Despite evidence to the contrary, however, and perhaps with a tad of foolish optimism, I have always believed that someday legislators and government regulators will actually request the adult industry's input on legislation and other regulations affecting its interests before they become law. I even think that someday mainstream adult entertainment will be so culturally accepted that the industry will be regulated rationally and treated more like every other multi-billion-dollar contributor to our economy. When pigs fly, you say?
Well, amid all of last year's bad legal news, there emerged what I believe to be yet more reasons to be optimistic about the industry's long-term legal prospects. In October of 2006, I had the privilege of participating in two rather remarkable events that I believe just might be early indicators of small but significant changes in the way at least some government officials view the adult entertainment industry and their proper regulatory relationship to it.
The first of these events occurred Oct. 12, when the FBI hosted an unprecedented invitation-only meeting of a select group of adult entertainment companies and their attorneys to candidly discuss the 2257 compliance inspection process at FBI headquarters in Washington. The meeting was extraordinary both in its character and because it was initiated by the government for the stated purpose of obtaining input from, and establishing a dialogue with, the adult entertainment industry regarding the 2257 compliance inspection process.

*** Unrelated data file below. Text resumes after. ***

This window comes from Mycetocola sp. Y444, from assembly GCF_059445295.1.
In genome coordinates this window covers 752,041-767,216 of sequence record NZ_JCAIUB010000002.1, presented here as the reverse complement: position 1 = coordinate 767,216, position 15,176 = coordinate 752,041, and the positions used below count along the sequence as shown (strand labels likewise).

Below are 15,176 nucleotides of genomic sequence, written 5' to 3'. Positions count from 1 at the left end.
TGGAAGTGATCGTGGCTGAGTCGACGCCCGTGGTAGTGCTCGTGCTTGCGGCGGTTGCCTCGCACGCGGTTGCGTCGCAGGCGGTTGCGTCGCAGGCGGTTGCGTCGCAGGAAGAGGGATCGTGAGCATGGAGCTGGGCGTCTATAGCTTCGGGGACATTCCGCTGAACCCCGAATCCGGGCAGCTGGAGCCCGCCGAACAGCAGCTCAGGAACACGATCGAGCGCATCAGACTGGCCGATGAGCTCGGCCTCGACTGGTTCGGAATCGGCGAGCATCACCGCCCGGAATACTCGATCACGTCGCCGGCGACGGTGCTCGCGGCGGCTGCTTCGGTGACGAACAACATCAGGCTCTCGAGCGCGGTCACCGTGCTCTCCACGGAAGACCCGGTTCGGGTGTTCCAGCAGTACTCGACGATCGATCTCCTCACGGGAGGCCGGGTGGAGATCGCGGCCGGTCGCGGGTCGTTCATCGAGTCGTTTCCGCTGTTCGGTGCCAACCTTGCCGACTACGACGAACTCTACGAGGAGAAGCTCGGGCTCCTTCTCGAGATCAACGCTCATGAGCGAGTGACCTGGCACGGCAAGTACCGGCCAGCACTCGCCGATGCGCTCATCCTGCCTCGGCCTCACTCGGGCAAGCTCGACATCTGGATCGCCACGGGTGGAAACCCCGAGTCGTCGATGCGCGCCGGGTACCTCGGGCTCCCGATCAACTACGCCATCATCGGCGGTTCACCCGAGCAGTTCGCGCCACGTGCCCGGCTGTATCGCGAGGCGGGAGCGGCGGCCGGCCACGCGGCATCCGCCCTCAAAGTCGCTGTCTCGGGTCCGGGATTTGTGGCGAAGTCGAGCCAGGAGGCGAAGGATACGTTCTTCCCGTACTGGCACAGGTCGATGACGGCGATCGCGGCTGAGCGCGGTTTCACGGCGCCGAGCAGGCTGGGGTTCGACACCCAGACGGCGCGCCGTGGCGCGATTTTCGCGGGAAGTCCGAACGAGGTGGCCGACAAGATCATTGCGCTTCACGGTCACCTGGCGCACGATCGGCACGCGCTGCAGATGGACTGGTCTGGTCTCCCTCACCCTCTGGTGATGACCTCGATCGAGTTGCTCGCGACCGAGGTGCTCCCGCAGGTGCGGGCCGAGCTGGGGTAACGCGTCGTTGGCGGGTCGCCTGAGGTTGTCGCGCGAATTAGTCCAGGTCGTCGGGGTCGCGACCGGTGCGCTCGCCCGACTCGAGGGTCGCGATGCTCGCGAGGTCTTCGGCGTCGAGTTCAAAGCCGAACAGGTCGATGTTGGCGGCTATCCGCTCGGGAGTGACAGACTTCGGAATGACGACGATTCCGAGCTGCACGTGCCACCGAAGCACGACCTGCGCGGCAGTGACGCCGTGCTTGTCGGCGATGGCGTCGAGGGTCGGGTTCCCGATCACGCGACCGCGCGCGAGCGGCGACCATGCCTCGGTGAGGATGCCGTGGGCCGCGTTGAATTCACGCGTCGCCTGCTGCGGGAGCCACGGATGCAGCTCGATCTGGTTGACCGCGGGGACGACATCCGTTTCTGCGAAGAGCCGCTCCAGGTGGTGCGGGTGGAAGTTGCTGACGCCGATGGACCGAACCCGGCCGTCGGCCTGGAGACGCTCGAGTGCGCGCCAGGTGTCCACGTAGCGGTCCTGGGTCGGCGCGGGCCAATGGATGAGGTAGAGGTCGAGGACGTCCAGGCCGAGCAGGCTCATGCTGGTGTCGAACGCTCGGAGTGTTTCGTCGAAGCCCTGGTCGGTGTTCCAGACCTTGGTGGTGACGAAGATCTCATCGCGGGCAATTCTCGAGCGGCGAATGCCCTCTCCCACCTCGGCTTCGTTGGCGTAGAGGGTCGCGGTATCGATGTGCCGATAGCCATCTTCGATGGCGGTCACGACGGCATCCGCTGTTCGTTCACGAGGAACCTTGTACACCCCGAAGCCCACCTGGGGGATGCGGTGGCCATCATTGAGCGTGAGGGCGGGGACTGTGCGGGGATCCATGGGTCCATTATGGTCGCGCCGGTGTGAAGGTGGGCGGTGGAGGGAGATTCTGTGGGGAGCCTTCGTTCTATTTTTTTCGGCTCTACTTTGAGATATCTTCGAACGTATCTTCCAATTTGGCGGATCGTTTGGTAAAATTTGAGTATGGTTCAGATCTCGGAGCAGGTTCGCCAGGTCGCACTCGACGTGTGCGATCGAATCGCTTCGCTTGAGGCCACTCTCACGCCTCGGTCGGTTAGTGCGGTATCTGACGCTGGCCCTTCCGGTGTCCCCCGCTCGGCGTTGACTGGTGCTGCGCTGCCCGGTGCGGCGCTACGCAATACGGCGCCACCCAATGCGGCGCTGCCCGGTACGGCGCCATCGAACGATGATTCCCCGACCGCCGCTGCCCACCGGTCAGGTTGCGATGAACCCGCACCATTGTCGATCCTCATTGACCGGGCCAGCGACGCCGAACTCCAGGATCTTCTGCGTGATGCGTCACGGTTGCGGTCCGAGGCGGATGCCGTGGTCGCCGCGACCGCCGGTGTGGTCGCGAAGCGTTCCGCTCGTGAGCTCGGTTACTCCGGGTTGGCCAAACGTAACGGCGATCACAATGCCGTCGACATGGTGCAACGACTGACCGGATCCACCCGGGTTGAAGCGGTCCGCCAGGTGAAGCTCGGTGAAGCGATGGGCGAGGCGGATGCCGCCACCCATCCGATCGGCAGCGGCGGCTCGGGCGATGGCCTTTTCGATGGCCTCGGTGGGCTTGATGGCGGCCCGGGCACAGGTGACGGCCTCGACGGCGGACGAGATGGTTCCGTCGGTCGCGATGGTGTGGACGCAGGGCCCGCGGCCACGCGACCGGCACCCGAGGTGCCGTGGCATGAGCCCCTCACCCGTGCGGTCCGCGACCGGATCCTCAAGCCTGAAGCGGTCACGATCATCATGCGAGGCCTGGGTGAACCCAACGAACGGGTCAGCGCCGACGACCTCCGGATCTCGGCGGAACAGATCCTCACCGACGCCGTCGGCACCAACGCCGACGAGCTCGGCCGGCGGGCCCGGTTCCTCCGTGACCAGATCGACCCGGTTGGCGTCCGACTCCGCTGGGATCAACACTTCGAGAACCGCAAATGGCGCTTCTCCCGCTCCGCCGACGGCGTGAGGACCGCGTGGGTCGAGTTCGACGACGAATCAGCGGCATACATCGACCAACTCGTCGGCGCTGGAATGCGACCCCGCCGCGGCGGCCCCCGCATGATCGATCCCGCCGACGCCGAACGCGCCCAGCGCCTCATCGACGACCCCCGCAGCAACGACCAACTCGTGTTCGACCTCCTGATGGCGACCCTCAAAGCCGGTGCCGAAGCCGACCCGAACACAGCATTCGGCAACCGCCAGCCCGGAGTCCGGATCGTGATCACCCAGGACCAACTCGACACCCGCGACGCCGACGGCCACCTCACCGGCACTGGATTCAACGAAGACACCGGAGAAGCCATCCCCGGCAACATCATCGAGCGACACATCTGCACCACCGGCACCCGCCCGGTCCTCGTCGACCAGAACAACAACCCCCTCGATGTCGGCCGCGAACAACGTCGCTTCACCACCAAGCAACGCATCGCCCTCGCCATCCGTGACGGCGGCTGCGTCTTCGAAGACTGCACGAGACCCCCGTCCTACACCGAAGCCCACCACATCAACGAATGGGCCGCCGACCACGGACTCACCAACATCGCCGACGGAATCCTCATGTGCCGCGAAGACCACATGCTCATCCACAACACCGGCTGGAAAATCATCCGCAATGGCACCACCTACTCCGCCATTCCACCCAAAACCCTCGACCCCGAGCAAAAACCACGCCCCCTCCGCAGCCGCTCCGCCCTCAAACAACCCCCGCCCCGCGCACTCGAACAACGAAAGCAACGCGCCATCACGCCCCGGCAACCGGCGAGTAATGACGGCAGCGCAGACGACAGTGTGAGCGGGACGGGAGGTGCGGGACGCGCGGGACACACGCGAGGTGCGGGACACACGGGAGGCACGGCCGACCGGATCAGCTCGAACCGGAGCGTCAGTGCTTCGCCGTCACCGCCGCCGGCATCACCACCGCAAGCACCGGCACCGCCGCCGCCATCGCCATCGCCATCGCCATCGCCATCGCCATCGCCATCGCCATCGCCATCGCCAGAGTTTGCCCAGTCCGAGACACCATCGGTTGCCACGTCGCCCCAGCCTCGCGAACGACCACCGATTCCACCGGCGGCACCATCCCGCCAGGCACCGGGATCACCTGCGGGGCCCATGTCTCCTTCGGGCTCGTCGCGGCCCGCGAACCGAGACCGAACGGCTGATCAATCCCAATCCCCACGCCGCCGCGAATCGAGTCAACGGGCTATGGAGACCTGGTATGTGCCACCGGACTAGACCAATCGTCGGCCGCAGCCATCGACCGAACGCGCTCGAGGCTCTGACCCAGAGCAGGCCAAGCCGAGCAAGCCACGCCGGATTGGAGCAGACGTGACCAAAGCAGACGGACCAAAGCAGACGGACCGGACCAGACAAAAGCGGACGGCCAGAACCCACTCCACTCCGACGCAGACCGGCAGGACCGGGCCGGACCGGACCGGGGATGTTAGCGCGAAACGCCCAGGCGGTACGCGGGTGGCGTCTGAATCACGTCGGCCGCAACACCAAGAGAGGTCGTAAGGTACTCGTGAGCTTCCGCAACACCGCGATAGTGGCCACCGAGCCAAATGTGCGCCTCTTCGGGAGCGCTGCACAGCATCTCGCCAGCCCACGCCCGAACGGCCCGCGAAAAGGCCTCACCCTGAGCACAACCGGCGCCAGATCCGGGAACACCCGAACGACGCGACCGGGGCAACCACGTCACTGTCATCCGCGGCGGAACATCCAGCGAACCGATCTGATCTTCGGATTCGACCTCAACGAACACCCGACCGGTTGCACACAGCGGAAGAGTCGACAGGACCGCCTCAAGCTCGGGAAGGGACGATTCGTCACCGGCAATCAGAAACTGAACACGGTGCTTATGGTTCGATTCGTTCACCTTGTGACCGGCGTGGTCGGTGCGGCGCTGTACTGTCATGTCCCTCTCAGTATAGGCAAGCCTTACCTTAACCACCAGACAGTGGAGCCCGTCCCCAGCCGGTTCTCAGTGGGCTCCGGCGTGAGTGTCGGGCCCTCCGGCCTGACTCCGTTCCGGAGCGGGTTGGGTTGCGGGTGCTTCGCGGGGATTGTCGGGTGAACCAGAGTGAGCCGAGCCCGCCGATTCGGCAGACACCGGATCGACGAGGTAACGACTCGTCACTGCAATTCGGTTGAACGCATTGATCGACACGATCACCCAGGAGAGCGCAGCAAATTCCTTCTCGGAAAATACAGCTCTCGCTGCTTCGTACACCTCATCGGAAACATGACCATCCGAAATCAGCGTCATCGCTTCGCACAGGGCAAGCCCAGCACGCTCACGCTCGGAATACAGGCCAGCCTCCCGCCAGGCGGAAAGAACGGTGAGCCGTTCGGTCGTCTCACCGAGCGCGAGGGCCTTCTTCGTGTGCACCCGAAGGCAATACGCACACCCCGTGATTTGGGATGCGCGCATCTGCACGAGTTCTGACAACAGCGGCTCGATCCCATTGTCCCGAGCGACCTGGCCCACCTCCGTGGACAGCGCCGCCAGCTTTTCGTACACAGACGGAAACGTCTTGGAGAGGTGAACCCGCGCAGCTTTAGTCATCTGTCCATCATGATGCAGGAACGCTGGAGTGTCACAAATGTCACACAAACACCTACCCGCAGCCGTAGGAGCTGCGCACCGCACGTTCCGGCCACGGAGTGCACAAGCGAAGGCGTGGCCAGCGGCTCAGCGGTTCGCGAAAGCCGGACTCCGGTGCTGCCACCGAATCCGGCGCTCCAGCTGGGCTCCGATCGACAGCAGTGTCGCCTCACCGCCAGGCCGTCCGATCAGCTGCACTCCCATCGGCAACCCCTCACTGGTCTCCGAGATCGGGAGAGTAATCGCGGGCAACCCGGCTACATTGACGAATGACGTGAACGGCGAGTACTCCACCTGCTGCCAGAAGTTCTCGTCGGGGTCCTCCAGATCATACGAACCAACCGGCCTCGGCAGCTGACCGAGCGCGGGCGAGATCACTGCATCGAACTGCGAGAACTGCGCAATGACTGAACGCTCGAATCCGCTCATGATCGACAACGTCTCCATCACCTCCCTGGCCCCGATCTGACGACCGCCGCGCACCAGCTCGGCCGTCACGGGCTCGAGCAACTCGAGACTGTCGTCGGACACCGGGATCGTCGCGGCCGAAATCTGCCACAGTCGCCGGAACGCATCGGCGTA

The second event occurred Oct. 27 at UCLA. It too comprised an unprecedented meeting of specially invited adult industry participants, government regulators and policy advisers. Titled "Think Tank: Safety of Performers in the Adult Film Industry," the unique gathering brought together a wide spectrum of parties affected by adult film industry performer safety issues, including adult performers, adult entertainment companies, regulatory agencies, healthcare providers, doctors and attorneys. One goal of the event was to identify consensus positions, if they exist, in order to advise and assist state and local governments in the creation of fair and effective regulations pertaining to adult film industry performer safety.
An Unusual Invitation
In mid-September one of my clients received an unusual letter from the FBI which read in part:
"As you may know, the FBI recently began conducting regular inspections of the records kept by producers of sexually explicit materials pursuant to Title 18 United States Code, Section 2257, commonly referred to as 2257, and Title 28, Code of Federal Regulations, Part 75.